Aimee: Although we all knew of each other before we started the band, it was only really a quick hello if we passed each other in the street! That meant we had, and still have a lot of different influences and backgrounds to our music and don’t often agree on liking the same bands. However, one band we all manage to agree on is Pixies. We don’t particularly make radio friendly music, but thanks to a band like Pixies we realised we can still aim to write pop songs, with hooky choruses even if they’re heavily disguised by odd chord choices, screaming vocals and distorted noises. Frank and Kim’s vocal styles are at odds with each other but work wonders together, whilst Joey’s guitar work often goes for odd riffs that are still instantly recognisable as his. Dan used ‘Gigantic’ in particular as a reference when we recorded ‘Picture Bliss’, joint vocals play a big part in what we do, and Pixies inspired us, they show its manageable to convey sensitivity vocally whilst still chucking in a load of distorted guitars!

2. Lost in Translation Official Soundtrack
Steph: It’s one of our favourite soundtracks collectively, and definitely would have played a role in us working parts out for ‘Picture Bliss;. The inspiration of bands like Death In Vegas along with My Bloody Valentine would have helped us learn how to manage sensitive melody lines and lyrics with distortion and odd sounding riffs. Not forgetting Bill Murray singing along to ‘More Than This’ which helped us fall in love with cheesy riffs and catchy choruses, both of which we’d have written off when we were kids. The Jesus and Mary Chain are not a band we gravitate towards to a lot, but again, their song ‘Just Like Honey’ which features at the end of the film felt like a good reference point for ‘Picture Bliss’. It’s another song that has a joint vocal with plenty of reverb and distortion, our producer Matt played us a few 80s guitar bands whilst we recorded and we gravitated towards emulating scrappy sounding stuff from that era. Lyrically there’s plenty of melancholy, sadness, underpinned with determination which probably inspired us for ‘Picture Bliss’.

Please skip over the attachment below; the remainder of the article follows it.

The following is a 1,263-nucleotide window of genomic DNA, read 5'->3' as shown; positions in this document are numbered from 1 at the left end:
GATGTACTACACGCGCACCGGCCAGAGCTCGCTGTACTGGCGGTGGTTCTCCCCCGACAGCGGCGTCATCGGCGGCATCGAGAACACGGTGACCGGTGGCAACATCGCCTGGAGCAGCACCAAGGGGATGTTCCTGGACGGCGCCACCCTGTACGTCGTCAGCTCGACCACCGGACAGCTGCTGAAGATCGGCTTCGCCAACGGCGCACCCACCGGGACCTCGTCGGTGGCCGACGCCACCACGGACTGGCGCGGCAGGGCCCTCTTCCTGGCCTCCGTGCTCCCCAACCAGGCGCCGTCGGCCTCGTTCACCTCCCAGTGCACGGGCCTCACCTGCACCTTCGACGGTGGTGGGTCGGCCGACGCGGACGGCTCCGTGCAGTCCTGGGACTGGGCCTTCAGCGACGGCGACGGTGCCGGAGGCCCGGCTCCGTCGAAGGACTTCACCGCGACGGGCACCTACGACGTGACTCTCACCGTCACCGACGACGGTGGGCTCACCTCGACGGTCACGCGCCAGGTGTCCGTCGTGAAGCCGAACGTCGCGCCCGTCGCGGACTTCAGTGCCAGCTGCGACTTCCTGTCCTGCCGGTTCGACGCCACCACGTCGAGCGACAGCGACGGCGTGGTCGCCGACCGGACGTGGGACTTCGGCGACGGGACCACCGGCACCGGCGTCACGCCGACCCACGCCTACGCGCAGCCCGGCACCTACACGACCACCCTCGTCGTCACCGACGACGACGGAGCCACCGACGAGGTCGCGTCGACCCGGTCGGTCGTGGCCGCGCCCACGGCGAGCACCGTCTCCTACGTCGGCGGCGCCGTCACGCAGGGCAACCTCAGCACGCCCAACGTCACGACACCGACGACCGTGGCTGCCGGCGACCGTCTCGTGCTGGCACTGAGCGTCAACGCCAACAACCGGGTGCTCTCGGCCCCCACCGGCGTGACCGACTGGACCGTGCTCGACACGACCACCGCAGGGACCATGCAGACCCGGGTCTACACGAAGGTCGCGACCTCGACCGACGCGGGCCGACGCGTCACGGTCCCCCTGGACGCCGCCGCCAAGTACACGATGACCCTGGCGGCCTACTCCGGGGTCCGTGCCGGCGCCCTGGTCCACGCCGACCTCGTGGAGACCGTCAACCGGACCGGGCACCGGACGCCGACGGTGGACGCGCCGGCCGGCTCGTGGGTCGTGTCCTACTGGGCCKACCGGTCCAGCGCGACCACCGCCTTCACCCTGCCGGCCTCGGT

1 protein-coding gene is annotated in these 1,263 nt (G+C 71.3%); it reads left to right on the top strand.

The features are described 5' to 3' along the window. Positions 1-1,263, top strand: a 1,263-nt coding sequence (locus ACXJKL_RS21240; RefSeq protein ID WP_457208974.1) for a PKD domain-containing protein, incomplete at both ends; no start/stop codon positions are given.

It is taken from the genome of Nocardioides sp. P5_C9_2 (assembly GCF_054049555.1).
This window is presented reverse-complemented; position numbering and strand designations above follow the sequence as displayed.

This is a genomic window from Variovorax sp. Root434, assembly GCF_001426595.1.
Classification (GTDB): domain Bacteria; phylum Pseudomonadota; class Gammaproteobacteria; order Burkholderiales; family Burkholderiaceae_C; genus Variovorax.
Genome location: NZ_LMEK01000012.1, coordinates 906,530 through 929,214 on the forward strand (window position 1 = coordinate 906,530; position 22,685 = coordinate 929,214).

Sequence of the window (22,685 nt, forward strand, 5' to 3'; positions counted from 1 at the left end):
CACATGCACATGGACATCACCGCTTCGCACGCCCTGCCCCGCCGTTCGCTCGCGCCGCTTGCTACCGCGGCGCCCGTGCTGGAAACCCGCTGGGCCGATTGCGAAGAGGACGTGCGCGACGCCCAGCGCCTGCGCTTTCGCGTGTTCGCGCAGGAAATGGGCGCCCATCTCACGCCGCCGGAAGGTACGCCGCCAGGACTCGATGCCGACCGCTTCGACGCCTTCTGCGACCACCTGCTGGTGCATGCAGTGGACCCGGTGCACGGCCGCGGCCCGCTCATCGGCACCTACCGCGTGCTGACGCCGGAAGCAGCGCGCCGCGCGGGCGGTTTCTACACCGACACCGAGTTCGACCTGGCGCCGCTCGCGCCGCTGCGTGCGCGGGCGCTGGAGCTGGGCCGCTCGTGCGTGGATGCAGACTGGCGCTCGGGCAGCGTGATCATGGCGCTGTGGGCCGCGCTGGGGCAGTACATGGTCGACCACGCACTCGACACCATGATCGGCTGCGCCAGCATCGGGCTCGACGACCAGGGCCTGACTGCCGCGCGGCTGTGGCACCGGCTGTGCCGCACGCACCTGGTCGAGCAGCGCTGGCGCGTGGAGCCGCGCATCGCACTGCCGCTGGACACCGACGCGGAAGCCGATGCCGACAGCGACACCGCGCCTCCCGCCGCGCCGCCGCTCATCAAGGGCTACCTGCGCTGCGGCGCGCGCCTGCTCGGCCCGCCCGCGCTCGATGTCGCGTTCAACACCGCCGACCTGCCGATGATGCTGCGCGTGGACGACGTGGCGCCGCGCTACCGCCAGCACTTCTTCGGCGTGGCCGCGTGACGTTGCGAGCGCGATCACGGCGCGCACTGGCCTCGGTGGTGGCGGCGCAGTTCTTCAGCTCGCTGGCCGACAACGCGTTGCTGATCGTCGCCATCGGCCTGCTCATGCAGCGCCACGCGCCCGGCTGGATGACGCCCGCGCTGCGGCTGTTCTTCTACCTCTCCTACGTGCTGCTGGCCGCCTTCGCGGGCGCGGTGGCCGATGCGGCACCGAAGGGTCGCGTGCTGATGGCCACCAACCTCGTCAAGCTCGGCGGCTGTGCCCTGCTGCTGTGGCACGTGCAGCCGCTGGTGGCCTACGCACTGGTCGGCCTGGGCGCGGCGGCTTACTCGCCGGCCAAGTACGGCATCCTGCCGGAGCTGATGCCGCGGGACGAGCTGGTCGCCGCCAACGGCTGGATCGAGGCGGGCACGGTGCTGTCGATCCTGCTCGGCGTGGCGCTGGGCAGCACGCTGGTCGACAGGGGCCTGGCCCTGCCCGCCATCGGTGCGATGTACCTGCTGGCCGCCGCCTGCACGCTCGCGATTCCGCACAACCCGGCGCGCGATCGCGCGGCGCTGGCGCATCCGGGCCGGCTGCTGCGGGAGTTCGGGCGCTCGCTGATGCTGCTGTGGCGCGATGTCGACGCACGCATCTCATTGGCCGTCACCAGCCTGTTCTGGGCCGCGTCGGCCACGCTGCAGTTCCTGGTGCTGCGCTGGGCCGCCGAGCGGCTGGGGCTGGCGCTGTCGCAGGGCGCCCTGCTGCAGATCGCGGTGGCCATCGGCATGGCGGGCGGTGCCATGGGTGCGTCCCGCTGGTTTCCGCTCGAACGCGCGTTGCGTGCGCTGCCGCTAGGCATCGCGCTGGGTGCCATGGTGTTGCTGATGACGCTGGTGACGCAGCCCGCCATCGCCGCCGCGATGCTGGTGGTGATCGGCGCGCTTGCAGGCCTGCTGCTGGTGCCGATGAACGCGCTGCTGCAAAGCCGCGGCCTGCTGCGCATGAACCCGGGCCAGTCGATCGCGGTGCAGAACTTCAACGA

3. The Velvet Underground – ‘Femme Fatale’
Aimee: Navigating the dynamics between a male and female vocal was challenging for us at first, especially because of our style. It took a lot of discussion between me and Dan when I first joined the band. Prior to Low Hummer, I’d only ever really sang in my solo country-inspired style. I’d dabbled in some shouting in a few awkward teenage phases, but it didn’t stick. So, when I joined the band it took quite a lot of encouragement from Dan to nudge me towards a more assertive style. Admittedly, he was right, and I can enjoy breaking out of my comfort zone. (Thanks Dan).

One thing we always agree on, though, is a mutual love of The Velvet Underground. We use them frequently as inspiration as we explore the dynamic between our vocals. I sang ‘Femme Fatale’ on my soundcloud a few years ago – one of the reasons Dan asked me to join the band. It felt like a good reference point for me to grasp my vocal position within ‘Picture Bliss’. The song allowed me to find that point between pushy and delicate vocals, which is something I haven’t explored as much in our other releases.

4. Joy Zipper – ‘1’
Steph: This song was on a lot when we began writing ‘Picture Bliss’, we really admired how its neither a stereotypical quiet or loud song, it sits somewhere in the middle. Sometimes when we write simpler songs, we’re keen to throw them away as we don’t feel we’ve worked hard enough on them, it almost comes a little too easy! That’s how we felt with our new single and it took a lot of encouragement from our manager Sally to decide to release it. But sometimes the easiest ones to write are the best. Joy Zipper’s ‘1’ follows a familiar pop song format, but for a simple enough structure it has so many beautiful moments, from its playful, devilish and childlike lyrics to whirling feedback intro and grungy chord progressions, along with a hummable section during the bridge. It’s a really joyful melody line, with optimistic verses, but the chord progressions, and ending, send you off kilter just enough to feel a little unsettled,

5. Her Official Soundtrack
Steph: It’s never actually been released, so I’m not sure it counts! But the film score from Her definitely subliminally influenced the creation of ‘Picture Bliss’. As a band we’re all suckers for sad films, and that usually extends to the music that goes with them. The score was created by the people behind Arcade Fire, and, much like Lost in Translation, it feels other-worldly; full of elements you recognise but can’t always place or hold onto. Whilst stylistically, it’s almost the opposite to what we do, we really loved the way the simple, fuzzy, swaying melodies and carefully placed lazy keys capture the melancholy of the story. The film itself is futuristic and disturbing, which is something replicated in the post-apocolyptic world presented lyrically in ‘Picture Bliss’, and both are full of that all-too relatable sadness which seems to slowly creep up and bite you late on Sunday nights.